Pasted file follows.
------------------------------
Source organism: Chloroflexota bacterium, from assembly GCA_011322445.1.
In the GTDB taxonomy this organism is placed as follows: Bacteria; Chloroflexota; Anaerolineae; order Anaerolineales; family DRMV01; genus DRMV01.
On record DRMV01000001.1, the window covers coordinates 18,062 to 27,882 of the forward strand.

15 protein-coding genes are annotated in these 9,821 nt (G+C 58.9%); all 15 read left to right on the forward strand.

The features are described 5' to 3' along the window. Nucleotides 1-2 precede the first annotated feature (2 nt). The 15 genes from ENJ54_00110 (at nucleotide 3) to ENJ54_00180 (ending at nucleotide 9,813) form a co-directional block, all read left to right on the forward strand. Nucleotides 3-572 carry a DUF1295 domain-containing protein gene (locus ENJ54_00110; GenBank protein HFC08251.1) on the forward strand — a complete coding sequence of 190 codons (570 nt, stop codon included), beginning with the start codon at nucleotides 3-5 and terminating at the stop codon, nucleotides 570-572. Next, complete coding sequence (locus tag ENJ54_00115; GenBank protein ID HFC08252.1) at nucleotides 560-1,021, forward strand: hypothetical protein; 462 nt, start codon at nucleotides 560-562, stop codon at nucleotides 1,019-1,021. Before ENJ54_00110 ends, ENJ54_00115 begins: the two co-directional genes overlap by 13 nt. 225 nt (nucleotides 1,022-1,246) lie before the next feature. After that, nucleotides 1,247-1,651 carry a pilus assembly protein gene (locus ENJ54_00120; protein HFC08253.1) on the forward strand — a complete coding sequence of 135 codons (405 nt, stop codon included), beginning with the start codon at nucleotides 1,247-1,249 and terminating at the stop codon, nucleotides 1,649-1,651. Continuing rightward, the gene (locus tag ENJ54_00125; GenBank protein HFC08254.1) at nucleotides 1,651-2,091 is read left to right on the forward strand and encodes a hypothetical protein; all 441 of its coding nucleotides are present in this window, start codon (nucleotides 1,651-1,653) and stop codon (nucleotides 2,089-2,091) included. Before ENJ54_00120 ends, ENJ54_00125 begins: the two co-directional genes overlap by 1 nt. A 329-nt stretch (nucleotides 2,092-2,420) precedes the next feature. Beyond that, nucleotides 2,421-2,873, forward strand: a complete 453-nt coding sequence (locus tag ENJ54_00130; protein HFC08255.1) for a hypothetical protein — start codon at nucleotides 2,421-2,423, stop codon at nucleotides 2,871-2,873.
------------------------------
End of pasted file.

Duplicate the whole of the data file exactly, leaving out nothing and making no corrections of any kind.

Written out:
Source organism: Chloroflexota bacterium, from assembly GCA_011322445.1.
In the GTDB taxonomy this organism is placed as follows: Bacteria; Chloroflexota; Anaerolineae; order Anaerolineales; family DRMV01; genus DRMV01.
On record DRMV01000001.1, the window covers coordinates 18,062 to 27,882 of the forward strand.

15 protein-coding genes are annotated in these 9,821 nt (G+C 58.9%); all 15 read left to right on the forward strand.

The features are described 5' to 3' along the window. Nucleotides 1-2 precede the first annotated feature (2 nt). The 15 genes from ENJ54_00110 (at nucleotide 3) to ENJ54_00180 (ending at nucleotide 9,813) form a co-directional block, all read left to right on the forward strand. Nucleotides 3-572 carry a DUF1295 domain-containing protein gene (locus ENJ54_00110; GenBank protein HFC08251.1) on the forward strand — a complete coding sequence of 190 codons (570 nt, stop codon included), beginning with the start codon at nucleotides 3-5 and terminating at the stop codon, nucleotides 570-572. Next, complete coding sequence (locus tag ENJ54_00115; GenBank protein ID HFC08252.1) at nucleotides 560-1,021, forward strand: hypothetical protein; 462 nt, start codon at nucleotides 560-562, stop codon at nucleotides 1,019-1,021. Before ENJ54_00110 ends, ENJ54_00115 begins: the two co-directional genes overlap by 13 nt. 225 nt (nucleotides 1,022-1,246) lie before the next feature. After that, nucleotides 1,247-1,651 carry a pilus assembly protein gene (locus ENJ54_00120; protein HFC08253.1) on the forward strand — a complete coding sequence of 135 codons (405 nt, stop codon included), beginning with the start codon at nucleotides 1,247-1,249 and terminating at the stop codon, nucleotides 1,649-1,651. Continuing rightward, the gene (locus tag ENJ54_00125; GenBank protein HFC08254.1) at nucleotides 1,651-2,091 is read left to right on the forward strand and encodes a hypothetical protein; all 441 of its coding nucleotides are present in this window, start codon (nucleotides 1,651-1,653) and stop codon (nucleotides 2,089-2,091) included. Before ENJ54_00120 ends, ENJ54_00125 begins: the two co-directional genes overlap by 1 nt. A 329-nt stretch (nucleotides 2,092-2,420) precedes the next feature. Beyond that, nucleotides 2,421-2,873, forward strand: a complete 453-nt coding sequence (locus tag ENJ54_00130; protein HFC08255.1) for a hypothetical protein — start codon at nucleotides 2,421-2,423, stop codon at nucleotides 2,871-2,873.